Ultrasound

Ultrasound is a therapeutic treatment using high-frequency sound waves administered in the region of soft tissue injuries. Sound vibrations, as fast as a million times per second, penetrate the tissues deep in the body, creating a heat response. These vibrations and heat help break down and disperse unhealthy calcium and other hard tissue accumulations.

Ultrasound treatment can usually be administered directly to the area of complaint, penetrating deep into the body. The rise in temperature increases blood flow, relaxes muscle spasms, massages damaged tissues and speeds the healing process. The gel used to conduct the sound waves is at room temperature and may momentarily feel cool to the skin when it is initially applied. Most patients feel nothing, or a pleasant and relaxing sensation below the surface of the skin.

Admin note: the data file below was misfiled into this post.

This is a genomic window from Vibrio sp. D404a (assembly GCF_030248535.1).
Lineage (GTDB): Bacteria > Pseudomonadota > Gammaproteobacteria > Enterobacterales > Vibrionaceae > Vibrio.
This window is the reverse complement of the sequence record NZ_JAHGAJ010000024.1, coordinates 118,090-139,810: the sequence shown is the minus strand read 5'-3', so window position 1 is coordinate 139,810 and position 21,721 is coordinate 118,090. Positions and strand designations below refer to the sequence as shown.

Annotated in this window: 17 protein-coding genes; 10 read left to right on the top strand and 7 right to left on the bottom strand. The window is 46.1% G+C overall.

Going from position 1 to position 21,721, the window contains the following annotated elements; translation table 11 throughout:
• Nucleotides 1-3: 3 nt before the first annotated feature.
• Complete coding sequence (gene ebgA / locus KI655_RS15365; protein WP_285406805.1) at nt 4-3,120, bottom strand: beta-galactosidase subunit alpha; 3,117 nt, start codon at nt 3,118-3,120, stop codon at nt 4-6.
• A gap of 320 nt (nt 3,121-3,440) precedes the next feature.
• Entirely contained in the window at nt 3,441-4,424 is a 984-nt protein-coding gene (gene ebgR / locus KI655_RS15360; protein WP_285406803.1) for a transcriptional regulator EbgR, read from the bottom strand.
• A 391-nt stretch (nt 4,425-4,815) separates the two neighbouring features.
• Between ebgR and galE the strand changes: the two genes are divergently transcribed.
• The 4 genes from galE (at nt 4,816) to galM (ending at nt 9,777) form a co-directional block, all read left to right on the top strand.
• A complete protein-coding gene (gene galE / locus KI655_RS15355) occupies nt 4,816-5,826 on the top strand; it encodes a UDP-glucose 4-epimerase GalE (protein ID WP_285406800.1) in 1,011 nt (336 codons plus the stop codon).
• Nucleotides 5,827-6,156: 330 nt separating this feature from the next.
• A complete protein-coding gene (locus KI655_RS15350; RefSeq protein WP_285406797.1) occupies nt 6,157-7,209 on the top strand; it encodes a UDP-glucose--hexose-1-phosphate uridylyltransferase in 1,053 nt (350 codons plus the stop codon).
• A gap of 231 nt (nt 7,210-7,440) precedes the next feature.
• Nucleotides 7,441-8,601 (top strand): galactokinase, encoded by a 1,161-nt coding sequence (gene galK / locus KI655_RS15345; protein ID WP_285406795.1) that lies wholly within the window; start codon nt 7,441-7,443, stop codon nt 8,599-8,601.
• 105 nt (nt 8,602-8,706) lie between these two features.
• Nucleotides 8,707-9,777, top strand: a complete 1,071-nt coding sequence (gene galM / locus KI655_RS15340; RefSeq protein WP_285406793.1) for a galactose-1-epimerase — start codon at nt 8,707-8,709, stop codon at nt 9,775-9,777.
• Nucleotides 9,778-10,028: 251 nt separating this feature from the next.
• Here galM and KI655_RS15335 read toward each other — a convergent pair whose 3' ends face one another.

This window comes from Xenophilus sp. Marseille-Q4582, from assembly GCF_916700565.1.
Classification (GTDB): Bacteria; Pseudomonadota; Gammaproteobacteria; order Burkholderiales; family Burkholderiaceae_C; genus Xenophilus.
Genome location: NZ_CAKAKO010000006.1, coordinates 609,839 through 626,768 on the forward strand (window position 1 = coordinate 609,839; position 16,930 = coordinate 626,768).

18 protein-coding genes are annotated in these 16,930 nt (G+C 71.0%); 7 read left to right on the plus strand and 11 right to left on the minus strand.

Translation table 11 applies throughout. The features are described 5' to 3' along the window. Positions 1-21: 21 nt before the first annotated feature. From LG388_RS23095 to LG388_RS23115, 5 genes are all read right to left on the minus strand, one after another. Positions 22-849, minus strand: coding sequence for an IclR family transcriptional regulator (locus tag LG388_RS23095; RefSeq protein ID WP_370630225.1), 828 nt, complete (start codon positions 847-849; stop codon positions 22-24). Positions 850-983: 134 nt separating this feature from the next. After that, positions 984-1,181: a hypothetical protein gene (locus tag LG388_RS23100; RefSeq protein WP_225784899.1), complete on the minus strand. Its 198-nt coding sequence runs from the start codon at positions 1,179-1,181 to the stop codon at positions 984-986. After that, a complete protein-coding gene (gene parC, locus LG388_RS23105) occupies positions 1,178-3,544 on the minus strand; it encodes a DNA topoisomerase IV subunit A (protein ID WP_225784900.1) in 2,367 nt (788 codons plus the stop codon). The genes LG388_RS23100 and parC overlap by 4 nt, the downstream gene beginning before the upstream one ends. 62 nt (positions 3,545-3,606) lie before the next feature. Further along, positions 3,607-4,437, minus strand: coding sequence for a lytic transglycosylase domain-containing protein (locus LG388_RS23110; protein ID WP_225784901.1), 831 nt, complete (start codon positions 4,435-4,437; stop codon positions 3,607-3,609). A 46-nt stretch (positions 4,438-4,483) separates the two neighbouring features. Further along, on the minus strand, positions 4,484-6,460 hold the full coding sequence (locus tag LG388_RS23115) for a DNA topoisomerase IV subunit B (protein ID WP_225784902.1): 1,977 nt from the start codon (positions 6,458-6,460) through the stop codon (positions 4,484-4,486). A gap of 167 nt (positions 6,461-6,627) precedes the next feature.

Interferential Current Muscle Therapy (IFC)

IFC is a therapeutic treatment to aid in the relief of pain and the promotion of soft tissue healing. Tiny amounts of electrical impulses are induced into the tissues in the vicinity of the injury. Where these waves intersect below the surface of the skin, a low-frequency stimulation is created. This prompts the body to secrete endorphins and other natural pain killers to help relieve pain.

IFC is most often used for pain relief and to aid in reducing the swelling of soft tissues. Ligament sprains, muscle strains and spasms often respond to this treatment, helping to reduce atrophy and increase blood circulation. Most patients find IFC to be extremely beneficial and describe the treatment as a faint “pins and needles” sensation.

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